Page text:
However, sugar acts as a preservative in high enough concentrations. If the frosting is at least 65% sugar by weight, it can be kept at room temperature without refrigeration.
Research done at Kentucky State University has tested various frostings and fillings for safety, and published them in a guide for bakers submitting foods for state fairs. Karen Blakeslee, a food science expert at Kansas State, explores the entire topic of frosting and filling safety in a video, specifically talking about cream cheese frosting at 24 minutes and again in an FAQ at the end (39:25).
Note that very few cream cheese frosting recipes call for enough sugar, including the one I shared here today. Buttercream frostings, on the other hand, usually have enough sugar by weight to not require refrigeration.
How to calculate sugar by weight
To see if the frosting recipe you are using needs to be refrigerated, calculate the sugar by weight. This refers to the added sugar, not sugar found in fruit or other ingredients. As Kansas State explains, the calculations "do not factor the sugar found naturally in fruit or other ingredients such as sweetened coconut or chocolate chips."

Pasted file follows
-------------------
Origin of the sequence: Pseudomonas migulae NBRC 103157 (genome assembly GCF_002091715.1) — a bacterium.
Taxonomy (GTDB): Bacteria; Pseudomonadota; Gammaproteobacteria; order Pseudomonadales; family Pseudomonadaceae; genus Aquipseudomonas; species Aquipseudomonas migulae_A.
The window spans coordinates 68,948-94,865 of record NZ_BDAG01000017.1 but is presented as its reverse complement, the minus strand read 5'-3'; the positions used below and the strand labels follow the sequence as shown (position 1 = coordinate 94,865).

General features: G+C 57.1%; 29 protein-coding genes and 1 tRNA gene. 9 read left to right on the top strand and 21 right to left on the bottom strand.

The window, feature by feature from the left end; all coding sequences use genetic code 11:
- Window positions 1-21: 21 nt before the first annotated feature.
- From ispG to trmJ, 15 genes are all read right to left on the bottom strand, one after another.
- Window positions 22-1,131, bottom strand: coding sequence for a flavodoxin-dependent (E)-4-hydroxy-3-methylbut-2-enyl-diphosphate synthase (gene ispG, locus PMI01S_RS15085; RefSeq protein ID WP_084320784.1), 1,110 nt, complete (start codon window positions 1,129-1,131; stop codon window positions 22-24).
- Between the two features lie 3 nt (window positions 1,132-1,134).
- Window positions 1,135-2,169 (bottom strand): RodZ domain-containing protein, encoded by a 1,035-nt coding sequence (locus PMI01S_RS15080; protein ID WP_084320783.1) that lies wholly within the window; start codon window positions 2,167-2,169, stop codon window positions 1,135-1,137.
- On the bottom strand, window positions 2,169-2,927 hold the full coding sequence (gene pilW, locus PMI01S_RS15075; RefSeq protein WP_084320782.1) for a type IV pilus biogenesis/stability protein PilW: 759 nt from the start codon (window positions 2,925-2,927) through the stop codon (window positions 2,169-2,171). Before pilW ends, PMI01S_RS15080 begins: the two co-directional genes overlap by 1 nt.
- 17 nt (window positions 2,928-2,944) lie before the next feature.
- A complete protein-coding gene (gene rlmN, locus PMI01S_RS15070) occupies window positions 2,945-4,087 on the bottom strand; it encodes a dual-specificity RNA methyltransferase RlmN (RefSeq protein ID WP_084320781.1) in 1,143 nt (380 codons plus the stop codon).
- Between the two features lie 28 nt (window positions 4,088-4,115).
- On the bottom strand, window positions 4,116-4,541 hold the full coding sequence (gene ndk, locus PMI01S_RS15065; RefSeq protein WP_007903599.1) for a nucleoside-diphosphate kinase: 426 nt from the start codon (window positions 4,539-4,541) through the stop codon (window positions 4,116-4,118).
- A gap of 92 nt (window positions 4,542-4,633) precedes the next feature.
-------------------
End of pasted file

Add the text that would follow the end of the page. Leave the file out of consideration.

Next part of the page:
To calculated the sugar by weight, weigh the ingredients on a kitchen scale in grams. Add up the weight of all of the ingredients, and the calculate the percent of sugar.
I'm using the pawpaw cream cheese recipe as an example, which needs to be refrigerated because it has 56.8% sugar by weight - less than the required 65%.
|Ingredient||Weight in grams|
|Cream cheese (4 ounces)||113 grams|
|Butter (3 Tbsp)||42 grams|
|Powdered sugar (2.5 cups)||286 grams|
|Vanilla (1 tsp)||4 grams|
|Pawpaw puree (¼ cup)||58 grams|
|Sugar % (143g sugar / 258g total)||56.8%|
In order for this frosting to be allowed to stored at room temperature, the sugar would have to increase by 50%. That means 2.5 cups (286 grams) would increase to 3.75 cups (429 grams).
If this recipe used 3.75 cups of sugar, the sugar by weight would be 66.4%. The calculation is as follows: